161 U.S. House members call for trade agreement with Taiwan

Washington, Dec. 19 (CNA) One hundred and sixty-one members of the U.S. House of Representatives sent a letter Thursday to U.S. Trade Representative (USTR) Robert Lighthizer, urging him to open negotiations on a bilateral trade agreement with Taiwan.

The letter, signed by more than one third of the 435 House members across party lines, said an agreement would create jobs in the U.S. and reaffirm the country's continuing commitment to Taiwan.

Noting that this year marks the 40th anniversary of the Taiwan Relations Act that sets the framework for U.S.-Taiwan relations, the House members put forth economic and ideological arguments for pursuing such a bilateral trade deal.

In economic terms, Taiwan has become the U.S.' 11th largest trading partner, the 8th largest export market for U.S. agricultural products, a major purchaser of U.S. liquefied natural gas exports, and the supplier of a significant percentage of the semiconductors used by U.S. manufacturers, the House representatives wrote.

Currently, the trade and investment relationship supports an estimated 373,000 jobs in the U.S., they said.

Meanwhile, Taiwan is an important "like-minded partner in the Indo-Pacific region" and has environmental and labor protections, the members of Congress said, citing Taiwan's adherence to International Labor Organization conventions.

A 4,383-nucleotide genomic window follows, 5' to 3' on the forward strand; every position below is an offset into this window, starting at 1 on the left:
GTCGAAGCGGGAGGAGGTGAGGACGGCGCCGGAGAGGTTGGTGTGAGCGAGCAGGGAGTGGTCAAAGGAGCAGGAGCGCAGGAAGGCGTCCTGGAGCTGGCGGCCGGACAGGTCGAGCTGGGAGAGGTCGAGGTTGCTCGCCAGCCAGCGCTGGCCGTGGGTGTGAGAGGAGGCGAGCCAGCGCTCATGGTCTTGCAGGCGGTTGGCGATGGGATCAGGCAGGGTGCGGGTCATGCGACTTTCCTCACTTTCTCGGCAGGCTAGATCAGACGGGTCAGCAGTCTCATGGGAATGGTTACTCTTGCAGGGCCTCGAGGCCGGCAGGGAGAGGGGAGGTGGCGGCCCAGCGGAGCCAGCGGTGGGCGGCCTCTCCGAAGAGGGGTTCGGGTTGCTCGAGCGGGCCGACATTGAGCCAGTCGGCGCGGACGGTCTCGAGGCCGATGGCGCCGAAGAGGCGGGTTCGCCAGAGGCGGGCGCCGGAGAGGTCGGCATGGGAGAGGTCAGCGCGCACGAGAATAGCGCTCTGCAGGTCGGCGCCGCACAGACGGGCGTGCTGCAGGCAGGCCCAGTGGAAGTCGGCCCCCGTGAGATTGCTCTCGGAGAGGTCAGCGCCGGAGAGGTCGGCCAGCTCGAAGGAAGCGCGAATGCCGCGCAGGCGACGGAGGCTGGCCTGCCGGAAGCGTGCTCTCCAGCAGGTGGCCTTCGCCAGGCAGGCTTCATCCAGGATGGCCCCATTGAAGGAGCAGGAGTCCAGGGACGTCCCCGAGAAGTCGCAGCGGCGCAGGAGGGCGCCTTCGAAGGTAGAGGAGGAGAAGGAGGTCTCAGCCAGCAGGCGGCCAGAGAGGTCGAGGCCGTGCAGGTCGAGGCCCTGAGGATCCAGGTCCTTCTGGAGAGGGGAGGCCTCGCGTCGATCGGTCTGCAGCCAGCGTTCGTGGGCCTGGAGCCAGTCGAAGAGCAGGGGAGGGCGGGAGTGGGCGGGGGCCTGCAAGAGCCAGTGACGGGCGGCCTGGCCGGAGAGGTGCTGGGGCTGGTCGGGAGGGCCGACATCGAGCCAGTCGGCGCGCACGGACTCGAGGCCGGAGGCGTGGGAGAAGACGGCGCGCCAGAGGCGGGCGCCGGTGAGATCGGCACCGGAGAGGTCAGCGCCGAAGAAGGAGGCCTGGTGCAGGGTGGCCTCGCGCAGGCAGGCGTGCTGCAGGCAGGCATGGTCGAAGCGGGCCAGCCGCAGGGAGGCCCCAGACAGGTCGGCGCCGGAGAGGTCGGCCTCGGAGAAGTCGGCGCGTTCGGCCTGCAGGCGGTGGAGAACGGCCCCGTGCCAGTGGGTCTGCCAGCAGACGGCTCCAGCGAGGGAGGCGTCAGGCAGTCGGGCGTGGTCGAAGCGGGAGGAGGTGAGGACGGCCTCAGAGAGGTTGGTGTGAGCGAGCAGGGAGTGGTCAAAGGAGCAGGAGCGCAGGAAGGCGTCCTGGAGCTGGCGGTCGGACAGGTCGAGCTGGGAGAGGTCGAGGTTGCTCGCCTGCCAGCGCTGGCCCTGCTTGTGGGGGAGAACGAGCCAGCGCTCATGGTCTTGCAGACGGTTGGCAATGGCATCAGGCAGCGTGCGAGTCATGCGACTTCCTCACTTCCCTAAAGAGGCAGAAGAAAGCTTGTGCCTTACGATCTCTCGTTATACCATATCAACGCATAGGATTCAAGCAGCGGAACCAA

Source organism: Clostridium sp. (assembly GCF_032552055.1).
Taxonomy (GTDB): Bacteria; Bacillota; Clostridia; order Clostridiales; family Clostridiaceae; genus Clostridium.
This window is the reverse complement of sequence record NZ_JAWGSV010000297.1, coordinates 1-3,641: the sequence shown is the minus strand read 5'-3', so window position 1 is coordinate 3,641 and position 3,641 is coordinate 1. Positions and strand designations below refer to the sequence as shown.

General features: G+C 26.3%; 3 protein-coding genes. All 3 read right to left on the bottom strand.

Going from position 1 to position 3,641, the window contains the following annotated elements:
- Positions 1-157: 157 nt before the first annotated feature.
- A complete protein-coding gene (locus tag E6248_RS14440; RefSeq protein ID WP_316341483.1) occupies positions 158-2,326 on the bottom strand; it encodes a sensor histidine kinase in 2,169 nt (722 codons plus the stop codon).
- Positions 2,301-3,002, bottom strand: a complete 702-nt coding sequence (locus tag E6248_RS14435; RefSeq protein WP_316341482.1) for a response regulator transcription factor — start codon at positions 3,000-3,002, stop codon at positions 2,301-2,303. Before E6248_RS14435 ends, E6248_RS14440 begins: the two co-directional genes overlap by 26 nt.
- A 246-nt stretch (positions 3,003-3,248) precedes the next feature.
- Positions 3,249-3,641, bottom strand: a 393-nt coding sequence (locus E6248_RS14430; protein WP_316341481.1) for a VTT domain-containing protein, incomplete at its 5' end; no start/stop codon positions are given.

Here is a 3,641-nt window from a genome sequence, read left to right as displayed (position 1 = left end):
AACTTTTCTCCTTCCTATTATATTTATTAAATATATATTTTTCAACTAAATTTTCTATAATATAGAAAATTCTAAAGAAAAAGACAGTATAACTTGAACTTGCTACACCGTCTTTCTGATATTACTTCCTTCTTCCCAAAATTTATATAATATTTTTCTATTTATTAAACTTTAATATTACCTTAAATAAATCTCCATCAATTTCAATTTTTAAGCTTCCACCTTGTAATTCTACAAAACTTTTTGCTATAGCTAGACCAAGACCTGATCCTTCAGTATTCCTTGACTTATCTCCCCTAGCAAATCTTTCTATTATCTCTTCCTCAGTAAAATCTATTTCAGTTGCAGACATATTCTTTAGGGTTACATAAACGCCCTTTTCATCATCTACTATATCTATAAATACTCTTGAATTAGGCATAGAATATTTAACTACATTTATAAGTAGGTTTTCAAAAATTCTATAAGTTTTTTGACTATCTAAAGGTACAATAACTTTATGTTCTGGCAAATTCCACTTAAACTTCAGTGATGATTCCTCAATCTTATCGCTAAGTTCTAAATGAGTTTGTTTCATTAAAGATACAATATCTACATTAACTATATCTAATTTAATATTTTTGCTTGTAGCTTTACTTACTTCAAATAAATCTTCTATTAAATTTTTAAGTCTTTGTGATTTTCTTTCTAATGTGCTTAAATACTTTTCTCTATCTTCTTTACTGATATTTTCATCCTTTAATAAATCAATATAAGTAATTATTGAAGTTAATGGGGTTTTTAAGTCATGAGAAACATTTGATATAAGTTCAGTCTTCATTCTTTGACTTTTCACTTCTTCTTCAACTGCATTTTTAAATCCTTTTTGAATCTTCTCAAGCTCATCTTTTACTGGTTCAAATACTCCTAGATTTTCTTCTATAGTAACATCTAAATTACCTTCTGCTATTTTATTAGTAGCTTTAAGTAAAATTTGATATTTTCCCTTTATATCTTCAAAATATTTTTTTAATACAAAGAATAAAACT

Trade negotiations between Taiwan and U.S. have been stalled for years, largely as a result Taiwan's refusal to open its market fully to U.S. beef and pork exports, due to concerns about chemical additives.

Earlier this year, Leo Seewald, chairman of the American Chamber of Commerce (AmCham) in Taipei, said the restrictions were "irritants" in the bilateral trade relationship. The issue has also been highlighted by the USTR in its annual reports on foreign trade barriers.

Since Taiwan President Tsai Ing-wen (蔡英文) and U.S. President Donald Trump took office in 2016 and 2017, respectively, both countries have encountered a chill in relations with China, which is seen as a factor in the case for a trade agreement between Taiwan and the U.S.

Tsai has frequently expressed interest in such an agreement, most recently in a speech at AmCham in November, but has not directly addressed Taiwan's restrictions on American beef and pork.

In their letter, the members of Congress made only passing reference to the issue, calling on the USTR to address "existing market access issues."